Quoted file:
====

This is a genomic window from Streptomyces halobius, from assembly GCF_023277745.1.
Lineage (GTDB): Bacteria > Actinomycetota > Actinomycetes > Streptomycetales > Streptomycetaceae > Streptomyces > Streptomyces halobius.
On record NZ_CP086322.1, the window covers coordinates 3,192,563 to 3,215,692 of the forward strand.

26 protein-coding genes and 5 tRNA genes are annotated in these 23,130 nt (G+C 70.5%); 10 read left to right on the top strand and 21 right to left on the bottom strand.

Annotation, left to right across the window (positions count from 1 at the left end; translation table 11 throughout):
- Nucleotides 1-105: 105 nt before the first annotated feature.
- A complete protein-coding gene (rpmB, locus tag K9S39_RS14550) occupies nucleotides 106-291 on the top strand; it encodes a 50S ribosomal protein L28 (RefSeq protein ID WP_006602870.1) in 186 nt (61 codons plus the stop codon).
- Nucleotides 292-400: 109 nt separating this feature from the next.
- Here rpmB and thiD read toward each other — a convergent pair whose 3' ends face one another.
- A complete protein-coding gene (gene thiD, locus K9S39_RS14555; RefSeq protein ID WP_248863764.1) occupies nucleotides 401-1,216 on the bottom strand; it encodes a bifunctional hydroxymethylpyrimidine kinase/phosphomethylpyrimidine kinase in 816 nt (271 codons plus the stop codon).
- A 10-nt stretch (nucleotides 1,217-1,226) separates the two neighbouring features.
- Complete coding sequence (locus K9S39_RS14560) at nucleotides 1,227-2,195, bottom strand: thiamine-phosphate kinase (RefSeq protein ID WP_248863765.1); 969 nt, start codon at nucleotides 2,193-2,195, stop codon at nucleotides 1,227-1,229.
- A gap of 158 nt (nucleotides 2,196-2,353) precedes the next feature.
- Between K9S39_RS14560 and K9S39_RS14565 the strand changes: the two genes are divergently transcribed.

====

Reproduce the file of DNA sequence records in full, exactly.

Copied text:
This is a genomic window from Streptomyces halobius, from assembly GCF_023277745.1.
Lineage (GTDB): Bacteria > Actinomycetota > Actinomycetes > Streptomycetales > Streptomycetaceae > Streptomyces > Streptomyces halobius.
On record NZ_CP086322.1, the window covers coordinates 3,192,563 to 3,215,692 of the forward strand.

26 protein-coding genes and 5 tRNA genes are annotated in these 23,130 nt (G+C 70.5%); 10 read left to right on the top strand and 21 right to left on the bottom strand.

Annotation, left to right across the window (positions count from 1 at the left end; translation table 11 throughout):
- Nucleotides 1-105: 105 nt before the first annotated feature.
- A complete protein-coding gene (rpmB, locus tag K9S39_RS14550) occupies nucleotides 106-291 on the top strand; it encodes a 50S ribosomal protein L28 (RefSeq protein ID WP_006602870.1) in 186 nt (61 codons plus the stop codon).
- Nucleotides 292-400: 109 nt separating this feature from the next.
- Here rpmB and thiD read toward each other — a convergent pair whose 3' ends face one another.
- A complete protein-coding gene (gene thiD, locus K9S39_RS14555; RefSeq protein ID WP_248863764.1) occupies nucleotides 401-1,216 on the bottom strand; it encodes a bifunctional hydroxymethylpyrimidine kinase/phosphomethylpyrimidine kinase in 816 nt (271 codons plus the stop codon).
- A 10-nt stretch (nucleotides 1,217-1,226) separates the two neighbouring features.
- Complete coding sequence (locus K9S39_RS14560) at nucleotides 1,227-2,195, bottom strand: thiamine-phosphate kinase (RefSeq protein ID WP_248863765.1); 969 nt, start codon at nucleotides 2,193-2,195, stop codon at nucleotides 1,227-1,229.
- A gap of 158 nt (nucleotides 2,196-2,353) precedes the next feature.
- Between K9S39_RS14560 and K9S39_RS14565 the strand changes: the two genes are divergently transcribed.